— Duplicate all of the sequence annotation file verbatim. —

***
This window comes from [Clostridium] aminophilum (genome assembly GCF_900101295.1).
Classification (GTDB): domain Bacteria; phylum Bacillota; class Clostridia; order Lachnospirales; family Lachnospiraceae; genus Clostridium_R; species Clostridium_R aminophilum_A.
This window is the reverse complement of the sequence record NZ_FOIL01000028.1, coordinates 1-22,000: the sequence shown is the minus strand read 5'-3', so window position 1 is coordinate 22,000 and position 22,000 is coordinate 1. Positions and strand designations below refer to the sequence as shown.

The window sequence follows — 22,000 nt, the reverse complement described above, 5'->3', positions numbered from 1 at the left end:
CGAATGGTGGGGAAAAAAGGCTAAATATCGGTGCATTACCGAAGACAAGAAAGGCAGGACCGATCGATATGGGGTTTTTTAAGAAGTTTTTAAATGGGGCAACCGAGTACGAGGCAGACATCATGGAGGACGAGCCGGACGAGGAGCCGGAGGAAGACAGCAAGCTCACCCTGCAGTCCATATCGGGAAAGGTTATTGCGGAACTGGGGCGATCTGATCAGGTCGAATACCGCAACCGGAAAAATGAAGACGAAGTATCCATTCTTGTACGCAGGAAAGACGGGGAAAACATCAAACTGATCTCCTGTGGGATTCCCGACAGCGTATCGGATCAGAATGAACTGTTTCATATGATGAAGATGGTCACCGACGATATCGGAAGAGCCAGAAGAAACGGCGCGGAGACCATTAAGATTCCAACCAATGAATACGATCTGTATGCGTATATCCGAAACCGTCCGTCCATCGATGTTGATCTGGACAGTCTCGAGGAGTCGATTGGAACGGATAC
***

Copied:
This window comes from [Clostridium] aminophilum (genome assembly GCF_900101295.1).
Classification (GTDB): domain Bacteria; phylum Bacillota; class Clostridia; order Lachnospirales; family Lachnospiraceae; genus Clostridium_R; species Clostridium_R aminophilum_A.
This window is the reverse complement of the sequence record NZ_FOIL01000028.1, coordinates 1-22,000: the sequence shown is the minus strand read 5'-3', so window position 1 is coordinate 22,000 and position 22,000 is coordinate 1. Positions and strand designations below refer to the sequence as shown.

The window sequence follows — 22,000 nt, the reverse complement described above, 5'->3', positions numbered from 1 at the left end:
CGAATGGTGGGGAAAAAAGGCTAAATATCGGTGCATTACCGAAGACAAGAAAGGCAGGACCGATCGATATGGGGTTTTTTAAGAAGTTTTTAAATGGGGCAACCGAGTACGAGGCAGACATCATGGAGGACGAGCCGGACGAGGAGCCGGAGGAAGACAGCAAGCTCACCCTGCAGTCCATATCGGGAAAGGTTATTGCGGAACTGGGGCGATCTGATCAGGTCGAATACCGCAACCGGAAAAATGAAGACGAAGTATCCATTCTTGTACGCAGGAAAGACGGGGAAAACATCAAACTGATCTCCTGTGGGATTCCCGACAGCGTATCGGATCAGAATGAACTGTTTCATATGATGAAGATGGTCACCGACGATATCGGAAGAGCCAGAAGAAACGGCGCGGAGACCATTAAGATTCCAACCAATGAATACGATCTGTATGCGTATATCCGAAACCGTCCGTCCATCGATGTTGATCTGGACAGTCTCGAGGAGTCGATTGGAACGGATAC